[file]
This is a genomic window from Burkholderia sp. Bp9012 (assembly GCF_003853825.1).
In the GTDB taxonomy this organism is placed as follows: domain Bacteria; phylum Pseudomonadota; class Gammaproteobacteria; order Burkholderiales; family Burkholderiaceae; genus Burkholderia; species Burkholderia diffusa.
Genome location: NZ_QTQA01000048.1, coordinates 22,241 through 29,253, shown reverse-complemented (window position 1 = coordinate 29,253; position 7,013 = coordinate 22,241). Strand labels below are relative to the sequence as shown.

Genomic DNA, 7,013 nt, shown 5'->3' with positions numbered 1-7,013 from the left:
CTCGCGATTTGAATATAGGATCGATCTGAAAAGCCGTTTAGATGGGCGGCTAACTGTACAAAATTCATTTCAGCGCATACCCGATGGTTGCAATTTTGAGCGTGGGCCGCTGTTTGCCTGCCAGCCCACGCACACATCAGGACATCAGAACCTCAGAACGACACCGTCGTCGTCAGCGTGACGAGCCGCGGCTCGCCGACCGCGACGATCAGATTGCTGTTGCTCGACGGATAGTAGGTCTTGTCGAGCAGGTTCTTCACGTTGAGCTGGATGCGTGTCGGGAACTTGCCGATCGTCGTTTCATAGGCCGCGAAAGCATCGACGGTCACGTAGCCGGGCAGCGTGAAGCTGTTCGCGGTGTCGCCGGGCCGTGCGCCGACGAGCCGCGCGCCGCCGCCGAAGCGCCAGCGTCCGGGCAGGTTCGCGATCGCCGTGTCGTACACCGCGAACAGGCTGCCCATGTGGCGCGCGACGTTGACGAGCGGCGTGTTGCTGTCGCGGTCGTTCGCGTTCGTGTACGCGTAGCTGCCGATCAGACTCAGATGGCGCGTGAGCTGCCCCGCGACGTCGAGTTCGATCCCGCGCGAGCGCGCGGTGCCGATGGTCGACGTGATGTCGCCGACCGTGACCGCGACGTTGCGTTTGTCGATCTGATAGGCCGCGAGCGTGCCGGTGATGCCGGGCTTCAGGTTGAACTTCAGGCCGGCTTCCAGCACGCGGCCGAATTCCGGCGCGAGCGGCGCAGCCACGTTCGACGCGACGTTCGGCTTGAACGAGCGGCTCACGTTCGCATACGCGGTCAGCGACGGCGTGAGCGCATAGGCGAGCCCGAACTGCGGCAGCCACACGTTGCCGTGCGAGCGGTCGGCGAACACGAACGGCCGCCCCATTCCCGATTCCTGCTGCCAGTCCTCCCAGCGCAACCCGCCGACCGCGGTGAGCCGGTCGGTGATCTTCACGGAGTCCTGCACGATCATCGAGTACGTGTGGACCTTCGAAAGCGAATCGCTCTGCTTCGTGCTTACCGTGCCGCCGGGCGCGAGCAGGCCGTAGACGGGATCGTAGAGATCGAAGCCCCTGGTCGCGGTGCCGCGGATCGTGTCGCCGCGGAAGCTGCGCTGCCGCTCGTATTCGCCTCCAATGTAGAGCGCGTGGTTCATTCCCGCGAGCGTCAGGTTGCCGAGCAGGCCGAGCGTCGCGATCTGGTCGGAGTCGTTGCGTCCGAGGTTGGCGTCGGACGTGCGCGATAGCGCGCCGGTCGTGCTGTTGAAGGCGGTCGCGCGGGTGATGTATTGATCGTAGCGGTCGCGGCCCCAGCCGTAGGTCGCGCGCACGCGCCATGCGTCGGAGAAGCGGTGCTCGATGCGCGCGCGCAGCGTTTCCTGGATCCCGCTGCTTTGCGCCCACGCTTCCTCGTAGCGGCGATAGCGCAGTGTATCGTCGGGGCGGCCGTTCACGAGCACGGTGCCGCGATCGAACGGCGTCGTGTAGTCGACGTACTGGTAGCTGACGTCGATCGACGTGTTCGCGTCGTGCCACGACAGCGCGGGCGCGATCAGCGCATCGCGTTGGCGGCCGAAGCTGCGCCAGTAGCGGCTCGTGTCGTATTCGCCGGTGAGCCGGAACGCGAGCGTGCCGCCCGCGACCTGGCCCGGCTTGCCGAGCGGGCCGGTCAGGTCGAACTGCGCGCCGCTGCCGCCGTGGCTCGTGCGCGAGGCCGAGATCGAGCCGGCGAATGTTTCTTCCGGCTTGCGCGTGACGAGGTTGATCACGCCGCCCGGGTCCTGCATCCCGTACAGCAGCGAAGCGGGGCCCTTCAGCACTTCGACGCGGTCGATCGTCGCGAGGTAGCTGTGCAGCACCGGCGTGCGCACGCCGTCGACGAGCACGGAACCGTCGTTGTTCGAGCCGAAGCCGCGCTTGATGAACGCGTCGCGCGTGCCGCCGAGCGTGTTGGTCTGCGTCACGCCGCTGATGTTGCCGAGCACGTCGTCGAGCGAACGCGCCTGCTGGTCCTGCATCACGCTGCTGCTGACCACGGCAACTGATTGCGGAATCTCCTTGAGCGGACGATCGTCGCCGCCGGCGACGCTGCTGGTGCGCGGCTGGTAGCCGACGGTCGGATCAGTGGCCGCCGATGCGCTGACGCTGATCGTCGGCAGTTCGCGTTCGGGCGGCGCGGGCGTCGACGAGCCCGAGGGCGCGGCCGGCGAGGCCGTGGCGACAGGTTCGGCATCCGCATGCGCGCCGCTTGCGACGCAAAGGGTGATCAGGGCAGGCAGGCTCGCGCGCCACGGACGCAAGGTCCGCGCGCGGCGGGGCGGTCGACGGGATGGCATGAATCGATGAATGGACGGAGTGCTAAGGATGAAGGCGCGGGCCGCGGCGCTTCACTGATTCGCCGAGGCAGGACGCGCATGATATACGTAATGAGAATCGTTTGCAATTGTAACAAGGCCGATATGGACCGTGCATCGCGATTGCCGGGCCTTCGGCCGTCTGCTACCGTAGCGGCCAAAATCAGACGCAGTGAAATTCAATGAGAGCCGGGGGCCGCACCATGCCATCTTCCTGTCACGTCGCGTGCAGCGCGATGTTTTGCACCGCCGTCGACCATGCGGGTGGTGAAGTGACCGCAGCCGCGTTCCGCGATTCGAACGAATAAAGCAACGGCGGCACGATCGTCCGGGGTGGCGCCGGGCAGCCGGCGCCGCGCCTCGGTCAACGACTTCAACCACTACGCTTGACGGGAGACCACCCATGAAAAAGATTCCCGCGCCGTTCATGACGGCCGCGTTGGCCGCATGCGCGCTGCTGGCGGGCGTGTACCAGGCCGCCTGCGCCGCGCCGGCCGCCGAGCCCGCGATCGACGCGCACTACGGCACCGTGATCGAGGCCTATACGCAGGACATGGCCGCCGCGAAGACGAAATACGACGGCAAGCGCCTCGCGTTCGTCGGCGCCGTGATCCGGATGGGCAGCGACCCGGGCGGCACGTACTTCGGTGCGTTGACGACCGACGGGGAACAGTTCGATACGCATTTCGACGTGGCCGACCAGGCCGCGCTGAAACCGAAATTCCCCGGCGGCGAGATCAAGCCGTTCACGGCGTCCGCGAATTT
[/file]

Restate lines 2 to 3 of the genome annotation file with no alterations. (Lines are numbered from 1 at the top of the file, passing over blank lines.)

In the GTDB taxonomy this organism is placed as follows: domain Bacteria; phylum Pseudomonadota; class Gammaproteobacteria; order Burkholderiales; family Burkholderiaceae; genus Burkholderia; species Burkholderia diffusa.
Genome location: NZ_QTQA01000048.1, coordinates 22,241 through 29,253, shown reverse-complemented (window position 1 = coordinate 29,253; position 7,013 = coordinate 22,241). Strand labels below are relative to the sequence as shown.